The aforementioned Quantum3D card was a single board with two V2 framebuffers and four V2 texture units.

Just to clarify.

Derina X. Pinchfish

Re:What's a deltic? (1)

KlomDark (6370) | more than 13 years ago | (#623669)

Isn't that the frat the guys in Animal House were members of?

Very sad :/ (1)

yetisalmon (70744) | more than 13 years ago | (#623670)

This is very sad to see. 3dfx was a pioneer in 3d rendering technology. They helped the coming of Quake and the original 3d shooters. It's too bad they have to drop out. But I guess, whoever makes the best products wins huh? 3dfx did stop getting innovative there at the end....

Now, about those lawyers... (2)

Raetsel (34442) | more than 13 years ago | (#623671)

Can we have our Glide wrappers back? Please?

(Just a plea from someone who still enjoys some older games, and doesn't have (or want) a Voodoo card.)

This is good. (1)

nebular (76369) | more than 13 years ago | (#623672)

All in all I've always found 3dfx's products to be good. I mean for the hard core gamer I'm sure the cards were lacking in performance, but no everyone is a hard core gamer. up until the V3 their stuff was great, but then they had to worry about shipping their own product by a certain point and had to keep up in the competaive market. Now they have a bit of luxury. Granted 3dfx's stuff won't be on par, but they'll be devoted to chip development.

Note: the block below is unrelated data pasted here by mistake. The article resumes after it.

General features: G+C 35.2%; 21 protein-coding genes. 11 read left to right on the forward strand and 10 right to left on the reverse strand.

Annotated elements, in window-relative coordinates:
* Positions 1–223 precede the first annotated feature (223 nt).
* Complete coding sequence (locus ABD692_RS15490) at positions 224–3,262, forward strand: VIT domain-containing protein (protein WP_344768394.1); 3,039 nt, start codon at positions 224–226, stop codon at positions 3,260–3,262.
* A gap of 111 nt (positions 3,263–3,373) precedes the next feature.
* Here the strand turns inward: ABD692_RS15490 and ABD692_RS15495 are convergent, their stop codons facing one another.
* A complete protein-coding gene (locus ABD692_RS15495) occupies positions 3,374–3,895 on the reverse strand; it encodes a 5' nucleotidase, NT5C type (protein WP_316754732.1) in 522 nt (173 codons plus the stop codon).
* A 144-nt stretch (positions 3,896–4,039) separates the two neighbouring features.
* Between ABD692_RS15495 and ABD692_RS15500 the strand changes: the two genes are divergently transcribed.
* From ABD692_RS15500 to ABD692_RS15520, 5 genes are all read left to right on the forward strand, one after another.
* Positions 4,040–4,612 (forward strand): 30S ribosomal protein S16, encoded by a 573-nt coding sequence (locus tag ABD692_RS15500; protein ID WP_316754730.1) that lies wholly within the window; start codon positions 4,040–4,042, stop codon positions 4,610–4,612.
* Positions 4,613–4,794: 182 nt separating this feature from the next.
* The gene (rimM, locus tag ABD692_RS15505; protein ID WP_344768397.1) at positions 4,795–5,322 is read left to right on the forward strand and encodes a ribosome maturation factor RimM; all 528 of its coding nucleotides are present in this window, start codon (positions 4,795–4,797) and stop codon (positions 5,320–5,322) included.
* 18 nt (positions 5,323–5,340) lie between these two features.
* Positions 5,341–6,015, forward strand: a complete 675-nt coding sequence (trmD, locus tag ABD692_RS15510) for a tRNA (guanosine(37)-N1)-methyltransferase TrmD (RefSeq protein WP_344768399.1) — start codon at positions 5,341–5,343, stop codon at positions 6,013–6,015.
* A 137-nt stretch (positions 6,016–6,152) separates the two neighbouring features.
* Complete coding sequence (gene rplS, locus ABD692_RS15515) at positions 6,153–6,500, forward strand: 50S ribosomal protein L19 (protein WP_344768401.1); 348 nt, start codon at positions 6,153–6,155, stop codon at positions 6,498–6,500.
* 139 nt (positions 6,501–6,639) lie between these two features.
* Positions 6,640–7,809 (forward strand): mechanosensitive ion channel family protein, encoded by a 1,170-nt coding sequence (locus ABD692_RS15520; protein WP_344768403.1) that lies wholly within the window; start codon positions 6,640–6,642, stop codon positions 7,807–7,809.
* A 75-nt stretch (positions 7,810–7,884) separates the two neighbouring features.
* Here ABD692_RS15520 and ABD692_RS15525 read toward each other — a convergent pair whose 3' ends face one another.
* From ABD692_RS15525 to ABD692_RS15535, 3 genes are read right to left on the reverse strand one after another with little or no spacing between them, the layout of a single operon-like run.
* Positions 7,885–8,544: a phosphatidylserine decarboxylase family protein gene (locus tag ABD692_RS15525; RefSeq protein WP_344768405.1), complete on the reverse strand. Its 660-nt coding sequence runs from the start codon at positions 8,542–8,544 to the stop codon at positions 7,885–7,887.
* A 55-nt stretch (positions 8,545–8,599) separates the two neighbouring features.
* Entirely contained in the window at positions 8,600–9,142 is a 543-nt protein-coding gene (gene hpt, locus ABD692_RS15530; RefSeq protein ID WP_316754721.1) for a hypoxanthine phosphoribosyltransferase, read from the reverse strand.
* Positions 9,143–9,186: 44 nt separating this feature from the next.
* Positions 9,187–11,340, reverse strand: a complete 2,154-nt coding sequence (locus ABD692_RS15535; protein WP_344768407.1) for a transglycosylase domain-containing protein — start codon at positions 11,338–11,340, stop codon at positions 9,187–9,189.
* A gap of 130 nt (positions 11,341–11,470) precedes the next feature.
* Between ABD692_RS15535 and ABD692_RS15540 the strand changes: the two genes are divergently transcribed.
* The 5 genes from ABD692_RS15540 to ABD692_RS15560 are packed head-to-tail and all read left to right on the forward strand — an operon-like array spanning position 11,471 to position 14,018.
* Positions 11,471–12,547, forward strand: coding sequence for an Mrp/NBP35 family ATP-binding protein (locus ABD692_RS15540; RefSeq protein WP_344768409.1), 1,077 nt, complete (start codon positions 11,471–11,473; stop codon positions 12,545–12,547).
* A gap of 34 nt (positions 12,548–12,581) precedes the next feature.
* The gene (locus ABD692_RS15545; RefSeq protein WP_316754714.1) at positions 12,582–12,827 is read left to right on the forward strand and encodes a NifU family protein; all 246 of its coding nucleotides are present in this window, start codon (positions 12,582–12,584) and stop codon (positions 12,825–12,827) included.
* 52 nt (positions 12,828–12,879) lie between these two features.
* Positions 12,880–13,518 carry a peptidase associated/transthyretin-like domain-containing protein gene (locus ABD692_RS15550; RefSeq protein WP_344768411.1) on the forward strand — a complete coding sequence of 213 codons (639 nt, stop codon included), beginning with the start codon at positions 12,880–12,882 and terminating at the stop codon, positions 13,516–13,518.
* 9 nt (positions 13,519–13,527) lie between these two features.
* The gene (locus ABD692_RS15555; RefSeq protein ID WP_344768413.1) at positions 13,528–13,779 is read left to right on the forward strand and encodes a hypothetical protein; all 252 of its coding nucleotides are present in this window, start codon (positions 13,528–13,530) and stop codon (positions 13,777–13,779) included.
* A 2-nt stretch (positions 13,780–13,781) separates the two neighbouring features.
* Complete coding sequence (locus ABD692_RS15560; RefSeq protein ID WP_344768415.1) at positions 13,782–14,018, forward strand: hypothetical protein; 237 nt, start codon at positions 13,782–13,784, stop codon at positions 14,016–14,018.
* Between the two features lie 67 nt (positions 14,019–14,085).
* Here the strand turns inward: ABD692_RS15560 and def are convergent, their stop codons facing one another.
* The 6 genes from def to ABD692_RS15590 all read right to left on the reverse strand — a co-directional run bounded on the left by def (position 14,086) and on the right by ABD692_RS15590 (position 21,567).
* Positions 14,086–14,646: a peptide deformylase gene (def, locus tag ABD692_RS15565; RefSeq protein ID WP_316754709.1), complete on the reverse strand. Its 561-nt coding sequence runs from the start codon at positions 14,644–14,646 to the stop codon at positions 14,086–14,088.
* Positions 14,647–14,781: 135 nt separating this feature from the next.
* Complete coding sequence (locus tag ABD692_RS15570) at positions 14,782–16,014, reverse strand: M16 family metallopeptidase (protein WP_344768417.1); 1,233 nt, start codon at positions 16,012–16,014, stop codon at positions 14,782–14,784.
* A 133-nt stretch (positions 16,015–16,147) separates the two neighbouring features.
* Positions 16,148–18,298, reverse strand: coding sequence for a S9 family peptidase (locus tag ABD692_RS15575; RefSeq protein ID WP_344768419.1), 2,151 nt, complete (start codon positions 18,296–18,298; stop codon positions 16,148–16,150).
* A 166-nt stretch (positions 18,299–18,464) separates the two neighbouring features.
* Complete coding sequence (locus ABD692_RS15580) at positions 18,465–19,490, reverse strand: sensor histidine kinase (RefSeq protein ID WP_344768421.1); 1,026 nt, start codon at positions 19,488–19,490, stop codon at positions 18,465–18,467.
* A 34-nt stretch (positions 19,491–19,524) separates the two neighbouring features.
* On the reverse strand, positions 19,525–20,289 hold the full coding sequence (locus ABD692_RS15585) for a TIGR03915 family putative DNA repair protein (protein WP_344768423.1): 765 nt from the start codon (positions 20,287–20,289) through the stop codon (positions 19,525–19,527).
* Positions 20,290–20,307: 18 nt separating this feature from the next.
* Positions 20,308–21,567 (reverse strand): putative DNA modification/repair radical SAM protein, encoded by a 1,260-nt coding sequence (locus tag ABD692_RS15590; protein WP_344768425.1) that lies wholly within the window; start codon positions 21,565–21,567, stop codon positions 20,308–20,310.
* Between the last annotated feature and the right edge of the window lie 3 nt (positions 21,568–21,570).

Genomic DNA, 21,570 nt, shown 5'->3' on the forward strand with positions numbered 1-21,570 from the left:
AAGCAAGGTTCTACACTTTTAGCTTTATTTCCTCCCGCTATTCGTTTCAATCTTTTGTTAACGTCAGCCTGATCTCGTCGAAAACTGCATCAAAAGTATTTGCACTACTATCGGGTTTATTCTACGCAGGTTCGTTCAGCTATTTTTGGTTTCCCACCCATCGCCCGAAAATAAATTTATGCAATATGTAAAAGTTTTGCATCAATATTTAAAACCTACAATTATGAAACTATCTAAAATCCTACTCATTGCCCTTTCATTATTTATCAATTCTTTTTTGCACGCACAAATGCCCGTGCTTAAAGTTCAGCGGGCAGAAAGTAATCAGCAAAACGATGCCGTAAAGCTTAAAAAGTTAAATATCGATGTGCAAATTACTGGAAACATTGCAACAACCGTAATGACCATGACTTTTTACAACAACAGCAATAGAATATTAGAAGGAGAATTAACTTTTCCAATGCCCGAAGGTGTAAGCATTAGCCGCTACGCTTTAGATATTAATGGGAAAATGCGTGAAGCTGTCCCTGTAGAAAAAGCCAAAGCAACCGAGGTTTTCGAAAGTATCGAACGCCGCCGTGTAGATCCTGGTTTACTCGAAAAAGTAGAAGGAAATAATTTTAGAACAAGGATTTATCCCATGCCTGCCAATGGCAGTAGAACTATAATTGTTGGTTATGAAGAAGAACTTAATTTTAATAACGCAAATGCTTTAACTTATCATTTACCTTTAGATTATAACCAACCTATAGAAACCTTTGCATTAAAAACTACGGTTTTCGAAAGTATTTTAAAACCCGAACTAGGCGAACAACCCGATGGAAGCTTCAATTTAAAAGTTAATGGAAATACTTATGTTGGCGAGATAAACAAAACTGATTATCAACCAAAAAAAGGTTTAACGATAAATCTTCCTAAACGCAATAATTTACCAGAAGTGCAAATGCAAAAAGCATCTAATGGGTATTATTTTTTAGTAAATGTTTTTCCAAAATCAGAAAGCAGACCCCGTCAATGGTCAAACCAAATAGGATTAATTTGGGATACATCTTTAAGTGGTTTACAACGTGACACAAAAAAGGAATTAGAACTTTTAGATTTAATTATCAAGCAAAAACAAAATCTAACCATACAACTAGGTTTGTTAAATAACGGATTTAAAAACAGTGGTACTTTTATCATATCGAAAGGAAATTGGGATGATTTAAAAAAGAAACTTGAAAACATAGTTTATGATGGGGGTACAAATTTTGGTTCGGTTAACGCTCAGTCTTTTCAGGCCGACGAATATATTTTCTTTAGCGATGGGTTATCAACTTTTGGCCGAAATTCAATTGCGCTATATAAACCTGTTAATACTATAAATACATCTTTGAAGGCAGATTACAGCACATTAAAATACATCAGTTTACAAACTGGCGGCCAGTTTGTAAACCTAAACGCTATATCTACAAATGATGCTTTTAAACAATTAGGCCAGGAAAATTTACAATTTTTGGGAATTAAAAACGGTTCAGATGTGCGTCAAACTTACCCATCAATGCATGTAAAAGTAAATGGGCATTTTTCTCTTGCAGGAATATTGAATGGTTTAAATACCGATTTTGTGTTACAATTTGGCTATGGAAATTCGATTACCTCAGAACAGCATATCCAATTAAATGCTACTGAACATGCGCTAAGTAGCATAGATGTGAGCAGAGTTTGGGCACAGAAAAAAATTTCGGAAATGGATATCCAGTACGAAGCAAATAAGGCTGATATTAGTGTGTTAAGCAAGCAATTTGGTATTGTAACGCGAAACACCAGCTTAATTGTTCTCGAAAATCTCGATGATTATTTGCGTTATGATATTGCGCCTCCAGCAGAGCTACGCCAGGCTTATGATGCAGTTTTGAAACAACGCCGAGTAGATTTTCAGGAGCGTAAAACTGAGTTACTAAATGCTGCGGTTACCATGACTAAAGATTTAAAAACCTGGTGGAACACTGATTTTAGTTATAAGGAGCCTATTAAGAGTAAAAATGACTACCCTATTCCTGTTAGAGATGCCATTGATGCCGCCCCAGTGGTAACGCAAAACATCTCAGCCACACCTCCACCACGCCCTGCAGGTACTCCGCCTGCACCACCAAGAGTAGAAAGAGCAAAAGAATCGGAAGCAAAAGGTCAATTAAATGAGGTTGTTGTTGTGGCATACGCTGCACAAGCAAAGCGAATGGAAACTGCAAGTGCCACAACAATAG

And because of linux.3dfx.com I"m sure to get drivers. Which is the main reason I stayed with 3dfx even after the reviews.

3500 owner here (1)

pauldy (100083) | more than 13 years ago | (#623673)

I got it for the 3d acceleration and built in tunner. Takes up one slot and does a lot better than my previous card. It seems to me it is all a game of leap frog. Never ending and never winning. You buy any video card today and you've made a good purchase if you can still play games on it in 6 - 10 months.